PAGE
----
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12/01/2017

Pic Perdiguere

The dark of a January evening in front of the fire surrounded by a soggy Dartmoor it is easy for my mind to wander back to recent mountain adventures in warm sunshine. This is one such episode that will live long in my memory as a grand day (or so) out.

Lac d'Oo
Starting out from the Granges d'Astau an easy path (GR10) leads quickly up to Lac d'Oo and the Auberge. Continuing further up the valley we reach Lac d'Espingo and its accompanying refuge. At this stage the GR10 has turned off for Bagneres-de-Luchon and if you started late the crowds will have thinned.

Lac Saussat and Lac d'Espingo
After the third piece of water, Lac Saussat, the path starts to climb through the Cirque d'Espingo in order to reach Portillon where the fun begins.

Cirque d'Espingo
Refuge du Portillon is in a stunning position on the HRP and surrounded by numerous 3000m peaks.

Refuge du Portillon
It took us about 4.5 hrs and 1400+m to reach the refuge where we enjoyed a cold drink with our picnic lunch sat in the warm sunshine overlooking Lac du Portillon. Rested we now cross the dam and set off up to Collado Inferior de Lliterola, another 500+m at 2964m.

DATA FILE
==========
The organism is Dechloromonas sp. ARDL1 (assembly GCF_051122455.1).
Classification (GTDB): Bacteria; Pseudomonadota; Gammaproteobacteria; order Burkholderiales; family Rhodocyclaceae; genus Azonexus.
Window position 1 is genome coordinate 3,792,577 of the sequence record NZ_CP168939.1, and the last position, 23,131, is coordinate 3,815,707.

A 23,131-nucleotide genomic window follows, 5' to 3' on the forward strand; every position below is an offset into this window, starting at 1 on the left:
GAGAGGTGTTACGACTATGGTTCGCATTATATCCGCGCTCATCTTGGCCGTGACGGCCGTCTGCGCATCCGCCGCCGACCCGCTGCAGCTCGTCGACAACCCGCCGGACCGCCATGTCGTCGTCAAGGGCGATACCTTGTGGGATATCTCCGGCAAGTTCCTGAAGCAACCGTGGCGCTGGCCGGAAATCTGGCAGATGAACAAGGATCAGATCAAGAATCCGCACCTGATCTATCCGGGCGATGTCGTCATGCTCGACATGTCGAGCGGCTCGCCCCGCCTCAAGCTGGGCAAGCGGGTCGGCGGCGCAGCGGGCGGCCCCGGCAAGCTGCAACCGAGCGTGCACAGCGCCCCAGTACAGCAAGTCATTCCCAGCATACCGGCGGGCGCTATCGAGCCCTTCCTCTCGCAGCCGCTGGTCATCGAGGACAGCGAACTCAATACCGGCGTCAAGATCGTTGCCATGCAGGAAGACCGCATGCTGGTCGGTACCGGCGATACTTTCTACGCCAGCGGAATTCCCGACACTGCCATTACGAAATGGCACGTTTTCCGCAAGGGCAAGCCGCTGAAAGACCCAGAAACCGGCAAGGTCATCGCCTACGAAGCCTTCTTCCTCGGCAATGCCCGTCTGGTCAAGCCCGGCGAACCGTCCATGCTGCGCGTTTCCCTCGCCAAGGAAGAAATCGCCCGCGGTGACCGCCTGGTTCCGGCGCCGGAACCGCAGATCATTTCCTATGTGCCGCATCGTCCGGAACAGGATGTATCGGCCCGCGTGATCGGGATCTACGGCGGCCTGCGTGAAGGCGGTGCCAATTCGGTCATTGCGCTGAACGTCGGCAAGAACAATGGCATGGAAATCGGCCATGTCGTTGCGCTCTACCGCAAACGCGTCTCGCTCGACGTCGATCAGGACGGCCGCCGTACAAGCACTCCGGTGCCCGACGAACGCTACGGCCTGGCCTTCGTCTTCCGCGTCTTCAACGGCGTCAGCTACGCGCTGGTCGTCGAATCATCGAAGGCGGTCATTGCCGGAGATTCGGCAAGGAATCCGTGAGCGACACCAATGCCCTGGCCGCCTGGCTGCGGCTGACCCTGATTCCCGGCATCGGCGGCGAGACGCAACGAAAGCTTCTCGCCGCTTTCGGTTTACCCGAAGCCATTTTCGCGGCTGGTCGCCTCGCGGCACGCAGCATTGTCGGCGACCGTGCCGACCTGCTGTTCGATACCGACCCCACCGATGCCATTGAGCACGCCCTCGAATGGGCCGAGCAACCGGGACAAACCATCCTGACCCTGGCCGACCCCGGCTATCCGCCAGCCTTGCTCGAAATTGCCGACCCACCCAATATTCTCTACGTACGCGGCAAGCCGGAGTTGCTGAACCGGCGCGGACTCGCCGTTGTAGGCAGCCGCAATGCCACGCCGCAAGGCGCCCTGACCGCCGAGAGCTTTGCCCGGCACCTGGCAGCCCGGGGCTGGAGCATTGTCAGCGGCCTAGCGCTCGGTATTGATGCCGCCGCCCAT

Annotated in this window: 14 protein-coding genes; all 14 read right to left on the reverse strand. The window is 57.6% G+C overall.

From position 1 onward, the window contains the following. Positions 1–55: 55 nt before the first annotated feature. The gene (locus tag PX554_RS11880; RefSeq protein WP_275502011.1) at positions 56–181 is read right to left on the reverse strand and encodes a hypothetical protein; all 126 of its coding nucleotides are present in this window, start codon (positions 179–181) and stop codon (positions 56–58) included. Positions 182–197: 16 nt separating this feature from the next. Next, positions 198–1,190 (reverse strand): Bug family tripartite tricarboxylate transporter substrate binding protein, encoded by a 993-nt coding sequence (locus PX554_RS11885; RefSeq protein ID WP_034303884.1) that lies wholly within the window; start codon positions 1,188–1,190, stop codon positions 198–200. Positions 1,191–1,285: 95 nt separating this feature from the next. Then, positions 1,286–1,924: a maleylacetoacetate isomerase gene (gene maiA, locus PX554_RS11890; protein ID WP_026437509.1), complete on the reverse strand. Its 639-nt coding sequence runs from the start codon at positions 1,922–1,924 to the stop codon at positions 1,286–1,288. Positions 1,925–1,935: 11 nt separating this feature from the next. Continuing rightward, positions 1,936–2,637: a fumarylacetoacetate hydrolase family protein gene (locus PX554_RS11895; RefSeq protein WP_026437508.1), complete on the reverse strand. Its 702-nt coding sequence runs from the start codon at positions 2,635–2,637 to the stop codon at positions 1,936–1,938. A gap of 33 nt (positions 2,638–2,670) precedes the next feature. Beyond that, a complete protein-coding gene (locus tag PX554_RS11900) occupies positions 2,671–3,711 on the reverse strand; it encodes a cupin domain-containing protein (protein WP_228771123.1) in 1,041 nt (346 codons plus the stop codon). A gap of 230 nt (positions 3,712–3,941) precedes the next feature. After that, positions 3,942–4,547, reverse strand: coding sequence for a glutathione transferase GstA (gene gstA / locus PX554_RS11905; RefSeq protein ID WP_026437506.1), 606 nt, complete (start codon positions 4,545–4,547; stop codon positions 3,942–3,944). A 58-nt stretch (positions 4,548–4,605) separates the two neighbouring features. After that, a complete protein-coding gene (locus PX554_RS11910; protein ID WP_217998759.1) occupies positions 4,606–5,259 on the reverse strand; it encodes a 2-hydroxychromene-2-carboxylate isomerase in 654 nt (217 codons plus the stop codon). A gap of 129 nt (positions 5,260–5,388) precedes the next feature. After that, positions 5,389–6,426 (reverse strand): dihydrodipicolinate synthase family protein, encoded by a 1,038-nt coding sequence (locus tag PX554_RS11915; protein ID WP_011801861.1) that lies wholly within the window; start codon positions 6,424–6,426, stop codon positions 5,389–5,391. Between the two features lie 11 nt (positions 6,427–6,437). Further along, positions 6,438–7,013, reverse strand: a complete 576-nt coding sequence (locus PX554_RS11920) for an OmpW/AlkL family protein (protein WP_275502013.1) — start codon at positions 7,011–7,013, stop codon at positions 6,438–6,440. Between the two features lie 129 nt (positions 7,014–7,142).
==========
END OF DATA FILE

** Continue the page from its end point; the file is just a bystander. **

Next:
Approaching Collado Inferior de Lliterola
The col marks the start of our real objective to gain the ridge up to Punta de Lliterola 3116m, Pico Royo 3103m and Tuca de Lliterola 3080m. Initially the snow can be quite steep although this can be preferable to the broken loose ground lying underneath! but gaining the crest reveals good rock and plenty of opportunities for scrambling.

Gaining the Crest
and........
Approaching Punta de Lliterola
and........
Pico Royo with Pico Perdiguero behind left
The ridge is followed easily down to Collado Superior de Lliterola. An initial fairly steep scramble establishes you on Perdiguero (or as it is affectionately known to my wife "Jenga Mountain" due to the generally loose nature of most of the blocks on the North face), so exposed crest or loose blocks, neither are that bad.

After the initial scramble Pico Perdiguero
and........

Pico Perdiguro summit view
and........

Portillon far below
The route is now reversed to regain the col to head directly back to Portillon, firstly on a large fairly steep snowfield, followed by boulder fields festooned with occasionally useful cairns. As the way opens up in a more northerly direction a path becomes more evident which eventually rejoins our earlier path to the Col Inferior.

Collada Superior de Lliterola crampon moment
Reaching the Refuge at 7pm meant they were going to be busy with their guests so we passed without a celebratory beer and continued a little further to a bivy spot for the night.(2200+m positive/850+m negative)

Looking back from Portillon at 7pm
Lots of hot coffee and sandwiches for supper we watched the stars on and off through the night before the 4hr stagger out the following morning.

Comfy Pyrenees bivy






















14/11/2016

Via-Alpina 2017

Another end to end hike.